HTTP has been the workhorse of the web for well over a decade. But it was designed at a time when applications were written quite differently and were not overly complex. Today’s web has come a long ways with is rich content, multi-media files, JavaScript, and support for mobility. Unfortunately HTTP has not kept pace and needs a refresh for mobile and all other applications.

To reduce the bandwidth utilization, make Internet communications faster and accelerate page load times the use of a new two-layer HTTP-compatible protocol is growing in popularity. It is known as SPDY and is an encrypted (SSL) Session Layer protocol introduced for lightweight HTTP processing. SPDY is not an acronym; it is the full name of an open networking protocol for transporting web content. The goal of SPDY is to reduce web page load time by using a single TCP connection per domain. SPDY achieves this by allowing interleaved resource requests and prioritizing across resources.

SPDY provides a number of benefits over standard HTTP. It transmits fewer packets and therefore cuts down on packet loss and reduces buffer bloat on intermediate routers. It also requires fewer TCP connections and utilizes these connections more efficiently. For instance, redundant headers are removed, other headers are compressed, and it supports request prioritization. SPDY handles asynchronous interleaved requests to prevent router blocking. SPDY also achieves reduced latency through leveraging content compression. The resulting performance improvements over HTTP range from 27 to 60 percent in page load times with no encryption and from 39 to 55 percent with SSL. These gains are even more apparent when clients are seeing packet loss rates in excess of 2 percent common in mobile environments.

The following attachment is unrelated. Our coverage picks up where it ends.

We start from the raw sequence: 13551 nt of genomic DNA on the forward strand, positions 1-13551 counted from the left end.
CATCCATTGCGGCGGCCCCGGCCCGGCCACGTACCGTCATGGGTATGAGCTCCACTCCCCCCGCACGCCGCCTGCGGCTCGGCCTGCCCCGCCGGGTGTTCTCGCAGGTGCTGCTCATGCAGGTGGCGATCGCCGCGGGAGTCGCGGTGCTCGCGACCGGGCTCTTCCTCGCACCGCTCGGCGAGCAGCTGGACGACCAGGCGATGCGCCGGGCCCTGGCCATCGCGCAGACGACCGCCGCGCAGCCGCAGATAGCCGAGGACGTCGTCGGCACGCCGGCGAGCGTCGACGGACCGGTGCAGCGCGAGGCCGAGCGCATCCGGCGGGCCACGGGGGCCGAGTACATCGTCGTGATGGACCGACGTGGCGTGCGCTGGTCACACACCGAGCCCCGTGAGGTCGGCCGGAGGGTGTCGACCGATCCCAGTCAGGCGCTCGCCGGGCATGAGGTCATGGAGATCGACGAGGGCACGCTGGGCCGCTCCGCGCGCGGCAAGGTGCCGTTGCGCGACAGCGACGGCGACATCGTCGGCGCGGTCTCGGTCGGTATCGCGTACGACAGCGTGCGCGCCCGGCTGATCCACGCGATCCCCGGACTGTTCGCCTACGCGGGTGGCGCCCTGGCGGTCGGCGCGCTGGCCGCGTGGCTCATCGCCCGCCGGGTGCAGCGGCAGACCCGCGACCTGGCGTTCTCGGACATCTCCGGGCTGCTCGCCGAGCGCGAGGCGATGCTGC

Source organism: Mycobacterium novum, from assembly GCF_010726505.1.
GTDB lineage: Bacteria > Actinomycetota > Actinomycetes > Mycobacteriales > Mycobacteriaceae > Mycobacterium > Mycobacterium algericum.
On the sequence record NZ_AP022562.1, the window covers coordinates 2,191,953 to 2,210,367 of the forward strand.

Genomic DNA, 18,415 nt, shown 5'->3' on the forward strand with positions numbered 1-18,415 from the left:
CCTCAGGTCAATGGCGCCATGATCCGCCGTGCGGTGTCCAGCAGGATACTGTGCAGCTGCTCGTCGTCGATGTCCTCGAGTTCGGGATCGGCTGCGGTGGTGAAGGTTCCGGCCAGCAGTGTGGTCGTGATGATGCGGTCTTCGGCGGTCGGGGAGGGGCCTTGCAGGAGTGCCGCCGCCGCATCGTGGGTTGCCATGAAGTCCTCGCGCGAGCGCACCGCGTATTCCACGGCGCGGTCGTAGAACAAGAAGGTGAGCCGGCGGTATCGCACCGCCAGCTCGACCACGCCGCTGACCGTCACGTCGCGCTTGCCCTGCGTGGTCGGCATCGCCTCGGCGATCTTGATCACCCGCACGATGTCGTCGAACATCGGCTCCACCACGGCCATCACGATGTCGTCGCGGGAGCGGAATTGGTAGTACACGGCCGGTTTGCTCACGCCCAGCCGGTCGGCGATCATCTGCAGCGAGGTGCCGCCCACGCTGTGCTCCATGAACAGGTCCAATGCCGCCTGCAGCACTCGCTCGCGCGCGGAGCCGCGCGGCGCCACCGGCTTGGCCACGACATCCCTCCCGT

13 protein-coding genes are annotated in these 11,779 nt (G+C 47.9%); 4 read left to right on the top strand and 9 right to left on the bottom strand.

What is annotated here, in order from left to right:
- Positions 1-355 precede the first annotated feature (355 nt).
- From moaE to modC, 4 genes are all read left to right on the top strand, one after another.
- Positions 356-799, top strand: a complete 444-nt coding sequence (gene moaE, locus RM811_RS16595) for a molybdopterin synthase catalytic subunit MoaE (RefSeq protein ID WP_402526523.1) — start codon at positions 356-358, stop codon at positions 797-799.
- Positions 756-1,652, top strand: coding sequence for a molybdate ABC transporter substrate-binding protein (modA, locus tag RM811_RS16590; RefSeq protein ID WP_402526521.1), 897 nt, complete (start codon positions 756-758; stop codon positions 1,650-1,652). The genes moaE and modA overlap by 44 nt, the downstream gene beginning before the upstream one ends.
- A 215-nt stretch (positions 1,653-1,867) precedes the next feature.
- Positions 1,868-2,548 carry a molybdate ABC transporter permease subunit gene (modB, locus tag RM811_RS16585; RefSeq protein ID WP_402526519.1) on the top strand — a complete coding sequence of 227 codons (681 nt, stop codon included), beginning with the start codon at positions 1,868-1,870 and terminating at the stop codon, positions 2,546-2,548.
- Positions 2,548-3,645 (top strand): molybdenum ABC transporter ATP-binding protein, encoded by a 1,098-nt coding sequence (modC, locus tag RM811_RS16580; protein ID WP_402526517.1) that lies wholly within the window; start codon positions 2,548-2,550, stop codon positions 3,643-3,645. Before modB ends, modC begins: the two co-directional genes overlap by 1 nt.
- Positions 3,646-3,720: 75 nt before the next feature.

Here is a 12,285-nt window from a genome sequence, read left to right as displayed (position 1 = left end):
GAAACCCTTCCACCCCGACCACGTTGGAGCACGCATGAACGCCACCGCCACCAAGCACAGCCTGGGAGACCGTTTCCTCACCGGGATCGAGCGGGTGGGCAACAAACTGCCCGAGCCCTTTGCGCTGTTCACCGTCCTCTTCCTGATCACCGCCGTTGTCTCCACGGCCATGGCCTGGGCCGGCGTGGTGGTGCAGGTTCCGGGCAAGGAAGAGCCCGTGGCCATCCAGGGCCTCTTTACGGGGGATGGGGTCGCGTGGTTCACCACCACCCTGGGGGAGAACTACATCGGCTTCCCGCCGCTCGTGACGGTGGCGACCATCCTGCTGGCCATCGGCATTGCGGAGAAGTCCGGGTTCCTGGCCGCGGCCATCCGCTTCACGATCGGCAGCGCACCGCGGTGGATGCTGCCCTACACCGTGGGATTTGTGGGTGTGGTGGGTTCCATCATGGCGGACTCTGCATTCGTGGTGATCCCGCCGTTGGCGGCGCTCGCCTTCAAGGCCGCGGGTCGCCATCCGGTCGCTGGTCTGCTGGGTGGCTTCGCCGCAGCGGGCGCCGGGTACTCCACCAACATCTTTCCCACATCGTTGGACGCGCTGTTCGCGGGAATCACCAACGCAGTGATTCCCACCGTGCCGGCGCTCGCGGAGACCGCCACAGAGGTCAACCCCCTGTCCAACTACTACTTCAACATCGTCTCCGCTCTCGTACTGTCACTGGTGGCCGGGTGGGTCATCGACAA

While most browsers support SPDY today the server/application infrastructures still largely run on HTTP. With the introduction of SPDY a number of problems arise from this mismatch: Layer 4 processing must take place; best security practices are broken; and capacity planning is impacted. The promises of this protocol go unfulfilled. A networking device which can transform messages from SPDY to HTTP is needed. This gateway feature enables Layer 7 optimization and provides time for datacenters to move to SPDY support. As SPDY slowly evolves into an increasingly popular protocol, web sites can adopt it without having to rebuild their existing infrastructure.

NetScaler Application Delivery Controllers provides full integration of this gateway feature in all software editions and platforms (MPX, SDX and VPX). These appliances acts as a proxy and ensure communications to both clients and servers in HTTP as well as SPDY and transform sessions between them. Incoming requests are stripped of their SPDY layer and the server responses have SPDY encapsulation added. No loss of functionality is incurred when running this gateway. For instance, full Layer 7 content switching along with data analytics continue to be available. NetScaler also supports Next Protocol Negotiation (NPN) which is required for SSL modules used with SPDY gateway functionality. Extensions for NPN TLS are also included.